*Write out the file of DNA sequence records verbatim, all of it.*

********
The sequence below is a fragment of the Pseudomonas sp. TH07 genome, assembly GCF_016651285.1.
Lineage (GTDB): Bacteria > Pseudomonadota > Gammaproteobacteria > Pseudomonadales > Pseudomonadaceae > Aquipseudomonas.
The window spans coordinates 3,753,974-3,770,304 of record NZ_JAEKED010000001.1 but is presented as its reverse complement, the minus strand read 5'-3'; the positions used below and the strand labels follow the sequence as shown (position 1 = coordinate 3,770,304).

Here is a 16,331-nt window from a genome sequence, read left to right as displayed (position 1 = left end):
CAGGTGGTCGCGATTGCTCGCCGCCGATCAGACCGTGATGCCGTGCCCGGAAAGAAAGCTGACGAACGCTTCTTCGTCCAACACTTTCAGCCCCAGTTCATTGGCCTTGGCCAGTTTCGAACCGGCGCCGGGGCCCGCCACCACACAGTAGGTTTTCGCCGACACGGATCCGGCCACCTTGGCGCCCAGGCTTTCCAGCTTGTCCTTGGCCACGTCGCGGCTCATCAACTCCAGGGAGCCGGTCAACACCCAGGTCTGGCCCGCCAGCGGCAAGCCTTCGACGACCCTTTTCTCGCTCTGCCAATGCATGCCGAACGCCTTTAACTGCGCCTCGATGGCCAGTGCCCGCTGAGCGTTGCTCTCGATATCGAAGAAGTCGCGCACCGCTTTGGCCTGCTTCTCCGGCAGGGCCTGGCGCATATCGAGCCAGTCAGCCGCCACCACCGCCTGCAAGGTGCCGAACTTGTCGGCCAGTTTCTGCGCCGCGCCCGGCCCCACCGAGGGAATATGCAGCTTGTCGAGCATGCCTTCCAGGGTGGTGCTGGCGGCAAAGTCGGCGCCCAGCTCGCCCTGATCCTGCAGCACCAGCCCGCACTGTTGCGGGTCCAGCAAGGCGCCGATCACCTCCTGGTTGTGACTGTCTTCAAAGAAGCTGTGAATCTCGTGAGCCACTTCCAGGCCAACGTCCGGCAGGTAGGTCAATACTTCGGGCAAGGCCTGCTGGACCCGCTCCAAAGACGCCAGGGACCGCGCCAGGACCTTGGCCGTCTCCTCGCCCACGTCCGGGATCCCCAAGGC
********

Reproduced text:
The sequence below is a fragment of the Pseudomonas sp. TH07 genome, assembly GCF_016651285.1.
Lineage (GTDB): Bacteria > Pseudomonadota > Gammaproteobacteria > Pseudomonadales > Pseudomonadaceae > Aquipseudomonas.
The window spans coordinates 3,753,974-3,770,304 of record NZ_JAEKED010000001.1 but is presented as its reverse complement, the minus strand read 5'-3'; the positions used below and the strand labels follow the sequence as shown (position 1 = coordinate 3,770,304).

Here is a 16,331-nt window from a genome sequence, read left to right as displayed (position 1 = left end):
CAGGTGGTCGCGATTGCTCGCCGCCGATCAGACCGTGATGCCGTGCCCGGAAAGAAAGCTGACGAACGCTTCTTCGTCCAACACTTTCAGCCCCAGTTCATTGGCCTTGGCCAGTTTCGAACCGGCGCCGGGGCCCGCCACCACACAGTAGGTTTTCGCCGACACGGATCCGGCCACCTTGGCGCCCAGGCTTTCCAGCTTGTCCTTGGCCACGTCGCGGCTCATCAACTCCAGGGAGCCGGTCAACACCCAGGTCTGGCCCGCCAGCGGCAAGCCTTCGACGACCCTTTTCTCGCTCTGCCAATGCATGCCGAACGCCTTTAACTGCGCCTCGATGGCCAGTGCCCGCTGAGCGTTGCTCTCGATATCGAAGAAGTCGCGCACCGCTTTGGCCTGCTTCTCCGGCAGGGCCTGGCGCATATCGAGCCAGTCAGCCGCCACCACCGCCTGCAAGGTGCCGAACTTGTCGGCCAGTTTCTGCGCCGCGCCCGGCCCCACCGAGGGAATATGCAGCTTGTCGAGCATGCCTTCCAGGGTGGTGCTGGCGGCAAAGTCGGCGCCCAGCTCGCCCTGATCCTGCAGCACCAGCCCGCACTGTTGCGGGTCCAGCAAGGCGCCGATCACCTCCTGGTTGTGACTGTCTTCAAAGAAGCTGTGAATCTCGTGAGCCACTTCCAGGCCAACGTCCGGCAGGTAGGTCAATACTTCGGGCAAGGCCTGCTGGACCCGCTCCAAAGACGCCAGGGACCGCGCCAGGACCTTGGCCGTCTCCTCGCCCACGTCCGGGATCCCCAAGGC